Clinical Urological Outcomes Following Primary Tethered Cord Release in Children Younger Than 3 Years

Amanda M. Macejko*, Earl Y. Cheng, Elizabeth B. Yerkes, Theresa Meyer, Robin M. Bowman, William E. Kaplan

*Corresponding author for this work

Research output: Contribution to journalArticlepeer-review

31 Scopus citations


Purpose: Current practice at our institution is to recommend tethered cord release at diagnosis to prevent the onset or worsening of symptoms. Tethered cord release is frequently performed in children younger than 3 years who often have no urological manifestations. To our knowledge there are currently no long-term data on urological outcomes in this age group. Materials and Methods: We completed a retrospective review of 475 cases of tethered cord release performed at a single institution between 1995 and 2002. Of these surgeries 173 were performed in children younger than 3 years. Clinical outcomes, and preoperative and postoperative urodynamic and radiographic studies were evaluated. Results: A total of 79 patients met study criteria. Average age at surgery was 9.6 months and average followup was 5.2 years (range 6 months to 11.2 years). At followup 49 patients (62.1%) had no urological complaints and 30 (38%) had urological problems. A total of 20 children (25.3%) had minor problems (constipation, delayed toilet training or other) and 10 (12.7%) had major problems (need for clean intermittent catheterization, febrile urinary tract infection or reflux). Of 66 patients 30 (45.5%) had abnormal preoperative urodynamics. One of 31 patients (3.2%) had hydronephrosis on preoperative ultrasound. Statistical analysis revealed that abnormal preoperative urodynamics and ultrasound were not predictive of major urological problems. Lipomatous dysraphism and preoperative musculoskeletal symptoms positively correlated with major urological problems (p = 0.0076 and 0.0484, respectively). Conclusions: The majority of children did not experience urological problems following tethered cord release. Only a small set of children had major urological problems. Children with lipomatous dysraphism and musculoskeletal symptoms were more likely to experience poor urological outcomes.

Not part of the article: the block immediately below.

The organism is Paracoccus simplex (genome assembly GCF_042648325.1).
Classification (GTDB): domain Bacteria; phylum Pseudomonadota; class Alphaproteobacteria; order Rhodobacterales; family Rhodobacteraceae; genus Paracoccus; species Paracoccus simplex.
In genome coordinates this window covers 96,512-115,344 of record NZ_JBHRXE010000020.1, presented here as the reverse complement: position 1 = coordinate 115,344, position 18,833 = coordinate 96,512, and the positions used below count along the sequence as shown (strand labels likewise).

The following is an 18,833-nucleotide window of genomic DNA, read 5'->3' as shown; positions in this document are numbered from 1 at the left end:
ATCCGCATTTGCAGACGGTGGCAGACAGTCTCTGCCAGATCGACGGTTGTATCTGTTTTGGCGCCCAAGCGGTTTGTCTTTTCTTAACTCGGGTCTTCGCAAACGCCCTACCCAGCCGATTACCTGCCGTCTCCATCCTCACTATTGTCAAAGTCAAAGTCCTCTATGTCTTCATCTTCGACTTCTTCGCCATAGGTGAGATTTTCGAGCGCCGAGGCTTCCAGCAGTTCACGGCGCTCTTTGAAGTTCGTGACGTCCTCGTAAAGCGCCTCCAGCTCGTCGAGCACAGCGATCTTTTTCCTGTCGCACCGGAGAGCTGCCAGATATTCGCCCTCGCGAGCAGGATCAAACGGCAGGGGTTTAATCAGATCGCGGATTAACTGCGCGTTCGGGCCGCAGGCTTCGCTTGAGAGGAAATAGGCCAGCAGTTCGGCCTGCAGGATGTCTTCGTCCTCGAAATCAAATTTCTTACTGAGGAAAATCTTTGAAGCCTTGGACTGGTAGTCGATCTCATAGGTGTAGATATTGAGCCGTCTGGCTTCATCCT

Original languageEnglish (US)
Pages (from-to)1738-1743
Number of pages6
JournalJournal of Urology
Issue number4 SUPPLEMENT
StatePublished - Oct 2007


  • bladder
  • neural tube defects
  • spinal dysraphism
  • urination disorders
  • urodynamics

ASJC Scopus subject areas

  • Urology


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